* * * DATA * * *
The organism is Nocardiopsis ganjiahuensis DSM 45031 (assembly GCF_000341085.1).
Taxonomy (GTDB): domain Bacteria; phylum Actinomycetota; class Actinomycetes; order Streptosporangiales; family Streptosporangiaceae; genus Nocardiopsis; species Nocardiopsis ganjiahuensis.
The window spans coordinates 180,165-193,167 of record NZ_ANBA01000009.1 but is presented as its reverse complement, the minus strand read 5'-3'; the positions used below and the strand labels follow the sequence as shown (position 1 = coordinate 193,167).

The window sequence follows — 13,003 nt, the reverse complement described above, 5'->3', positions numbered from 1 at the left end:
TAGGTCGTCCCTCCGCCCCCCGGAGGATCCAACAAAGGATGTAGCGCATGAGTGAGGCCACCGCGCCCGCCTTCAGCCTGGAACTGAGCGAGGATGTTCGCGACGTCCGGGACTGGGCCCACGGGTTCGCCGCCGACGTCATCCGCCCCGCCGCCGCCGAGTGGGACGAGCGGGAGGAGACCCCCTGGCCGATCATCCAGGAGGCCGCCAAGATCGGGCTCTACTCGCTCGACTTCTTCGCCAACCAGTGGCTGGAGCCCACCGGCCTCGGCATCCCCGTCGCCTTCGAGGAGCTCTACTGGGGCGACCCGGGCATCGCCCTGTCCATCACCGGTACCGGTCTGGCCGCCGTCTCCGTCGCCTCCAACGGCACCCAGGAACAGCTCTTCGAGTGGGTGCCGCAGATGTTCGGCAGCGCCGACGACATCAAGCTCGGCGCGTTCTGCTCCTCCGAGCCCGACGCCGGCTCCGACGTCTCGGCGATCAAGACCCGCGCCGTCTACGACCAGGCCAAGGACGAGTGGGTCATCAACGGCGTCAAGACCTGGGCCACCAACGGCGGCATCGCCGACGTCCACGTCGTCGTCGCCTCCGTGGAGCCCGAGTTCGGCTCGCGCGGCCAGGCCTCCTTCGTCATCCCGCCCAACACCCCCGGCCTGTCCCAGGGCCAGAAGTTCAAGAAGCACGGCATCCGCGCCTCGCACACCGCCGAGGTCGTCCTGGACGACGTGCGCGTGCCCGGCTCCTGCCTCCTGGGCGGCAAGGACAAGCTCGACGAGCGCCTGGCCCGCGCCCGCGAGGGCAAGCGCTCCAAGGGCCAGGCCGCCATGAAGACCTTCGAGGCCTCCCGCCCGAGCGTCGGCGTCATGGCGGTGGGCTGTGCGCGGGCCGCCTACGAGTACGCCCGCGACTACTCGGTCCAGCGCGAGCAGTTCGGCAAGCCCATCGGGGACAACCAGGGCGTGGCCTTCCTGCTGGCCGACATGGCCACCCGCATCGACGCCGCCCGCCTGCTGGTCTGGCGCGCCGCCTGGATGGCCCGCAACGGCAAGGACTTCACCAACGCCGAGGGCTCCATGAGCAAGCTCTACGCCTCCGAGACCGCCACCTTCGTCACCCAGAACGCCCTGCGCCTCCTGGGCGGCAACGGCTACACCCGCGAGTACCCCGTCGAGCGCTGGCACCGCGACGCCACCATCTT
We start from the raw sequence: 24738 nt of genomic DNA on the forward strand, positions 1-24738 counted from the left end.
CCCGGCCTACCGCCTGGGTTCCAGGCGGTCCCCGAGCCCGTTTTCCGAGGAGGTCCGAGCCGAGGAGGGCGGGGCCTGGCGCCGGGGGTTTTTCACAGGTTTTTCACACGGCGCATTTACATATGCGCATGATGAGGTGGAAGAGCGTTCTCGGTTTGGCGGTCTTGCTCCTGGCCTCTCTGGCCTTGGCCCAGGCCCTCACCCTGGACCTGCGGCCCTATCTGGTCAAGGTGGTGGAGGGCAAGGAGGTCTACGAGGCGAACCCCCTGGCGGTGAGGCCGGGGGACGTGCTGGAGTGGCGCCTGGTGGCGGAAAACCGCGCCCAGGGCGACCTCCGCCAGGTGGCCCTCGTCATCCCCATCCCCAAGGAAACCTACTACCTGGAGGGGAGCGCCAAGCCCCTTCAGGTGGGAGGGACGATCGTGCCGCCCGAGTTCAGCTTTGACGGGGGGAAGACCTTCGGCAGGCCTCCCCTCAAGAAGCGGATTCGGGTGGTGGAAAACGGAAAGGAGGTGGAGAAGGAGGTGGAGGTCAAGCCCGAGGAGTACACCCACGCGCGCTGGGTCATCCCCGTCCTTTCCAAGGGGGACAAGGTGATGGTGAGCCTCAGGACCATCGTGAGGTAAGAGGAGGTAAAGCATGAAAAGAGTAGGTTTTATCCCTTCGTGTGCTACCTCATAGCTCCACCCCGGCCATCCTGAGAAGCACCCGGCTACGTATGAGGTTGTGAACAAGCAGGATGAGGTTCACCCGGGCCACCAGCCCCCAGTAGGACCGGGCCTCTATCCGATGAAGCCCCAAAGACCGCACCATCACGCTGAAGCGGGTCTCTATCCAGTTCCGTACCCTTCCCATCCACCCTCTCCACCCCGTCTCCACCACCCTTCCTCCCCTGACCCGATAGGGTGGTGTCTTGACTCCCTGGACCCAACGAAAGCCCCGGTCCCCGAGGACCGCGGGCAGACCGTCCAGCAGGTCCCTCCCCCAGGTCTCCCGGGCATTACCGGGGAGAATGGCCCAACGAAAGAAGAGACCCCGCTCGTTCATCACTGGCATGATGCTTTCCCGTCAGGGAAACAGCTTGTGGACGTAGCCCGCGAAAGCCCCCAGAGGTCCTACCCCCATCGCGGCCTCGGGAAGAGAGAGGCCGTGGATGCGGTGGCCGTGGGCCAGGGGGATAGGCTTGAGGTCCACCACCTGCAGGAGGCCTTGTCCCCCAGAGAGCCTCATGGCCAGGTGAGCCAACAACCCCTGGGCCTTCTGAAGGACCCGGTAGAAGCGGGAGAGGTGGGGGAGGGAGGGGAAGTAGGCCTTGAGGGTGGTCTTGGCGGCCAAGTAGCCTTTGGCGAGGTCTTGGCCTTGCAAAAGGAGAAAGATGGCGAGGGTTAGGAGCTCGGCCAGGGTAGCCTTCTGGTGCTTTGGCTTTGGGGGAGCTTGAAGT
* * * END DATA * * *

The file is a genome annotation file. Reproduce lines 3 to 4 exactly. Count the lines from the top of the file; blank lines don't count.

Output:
The window spans coordinates 180,165-193,167 of record NZ_ANBA01000009.1 but is presented as its reverse complement, the minus strand read 5'-3'; the positions used below and the strand labels follow the sequence as shown (position 1 = coordinate 193,167).

The window sequence follows — 13,003 nt, the reverse complement described above, 5'->3', positions numbered from 1 at the left end: